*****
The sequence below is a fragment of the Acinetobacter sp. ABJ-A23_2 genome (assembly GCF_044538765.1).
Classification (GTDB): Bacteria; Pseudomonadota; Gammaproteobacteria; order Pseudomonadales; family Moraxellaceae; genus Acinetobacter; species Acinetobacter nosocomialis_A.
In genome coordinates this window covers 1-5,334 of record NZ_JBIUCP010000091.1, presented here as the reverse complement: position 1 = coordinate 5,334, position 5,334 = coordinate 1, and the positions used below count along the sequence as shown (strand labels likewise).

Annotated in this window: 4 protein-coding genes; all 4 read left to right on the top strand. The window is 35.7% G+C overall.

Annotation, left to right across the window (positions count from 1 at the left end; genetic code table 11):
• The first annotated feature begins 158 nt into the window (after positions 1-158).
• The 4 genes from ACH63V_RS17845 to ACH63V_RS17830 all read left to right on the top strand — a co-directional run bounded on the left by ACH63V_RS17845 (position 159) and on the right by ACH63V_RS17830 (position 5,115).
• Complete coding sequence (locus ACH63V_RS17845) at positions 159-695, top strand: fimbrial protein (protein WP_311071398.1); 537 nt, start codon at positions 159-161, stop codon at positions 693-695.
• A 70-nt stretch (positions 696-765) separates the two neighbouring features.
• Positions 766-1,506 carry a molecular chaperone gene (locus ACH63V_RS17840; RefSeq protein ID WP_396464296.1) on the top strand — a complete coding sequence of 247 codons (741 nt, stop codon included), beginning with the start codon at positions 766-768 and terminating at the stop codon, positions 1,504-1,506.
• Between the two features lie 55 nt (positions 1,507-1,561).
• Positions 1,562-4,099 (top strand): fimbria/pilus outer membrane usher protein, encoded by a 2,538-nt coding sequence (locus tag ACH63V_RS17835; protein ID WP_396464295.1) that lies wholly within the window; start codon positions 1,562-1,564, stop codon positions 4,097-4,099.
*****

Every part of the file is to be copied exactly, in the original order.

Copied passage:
The sequence below is a fragment of the Acinetobacter sp. ABJ-A23_2 genome (assembly GCF_044538765.1).
Classification (GTDB): Bacteria; Pseudomonadota; Gammaproteobacteria; order Pseudomonadales; family Moraxellaceae; genus Acinetobacter; species Acinetobacter nosocomialis_A.
In genome coordinates this window covers 1-5,334 of record NZ_JBIUCP010000091.1, presented here as the reverse complement: position 1 = coordinate 5,334, position 5,334 = coordinate 1, and the positions used below count along the sequence as shown (strand labels likewise).

Annotated in this window: 4 protein-coding genes; all 4 read left to right on the top strand. The window is 35.7% G+C overall.

Annotation, left to right across the window (positions count from 1 at the left end; genetic code table 11):
• The first annotated feature begins 158 nt into the window (after positions 1-158).
• The 4 genes from ACH63V_RS17845 to ACH63V_RS17830 all read left to right on the top strand — a co-directional run bounded on the left by ACH63V_RS17845 (position 159) and on the right by ACH63V_RS17830 (position 5,115).
• Complete coding sequence (locus ACH63V_RS17845) at positions 159-695, top strand: fimbrial protein (protein WP_311071398.1); 537 nt, start codon at positions 159-161, stop codon at positions 693-695.
• A 70-nt stretch (positions 696-765) separates the two neighbouring features.
• Positions 766-1,506 carry a molecular chaperone gene (locus ACH63V_RS17840; RefSeq protein ID WP_396464296.1) on the top strand — a complete coding sequence of 247 codons (741 nt, stop codon included), beginning with the start codon at positions 766-768 and terminating at the stop codon, positions 1,504-1,506.
• Between the two features lie 55 nt (positions 1,507-1,561).
• Positions 1,562-4,099 (top strand): fimbria/pilus outer membrane usher protein, encoded by a 2,538-nt coding sequence (locus tag ACH63V_RS17835; protein ID WP_396464295.1) that lies wholly within the window; start codon positions 1,562-1,564, stop codon positions 4,097-4,099.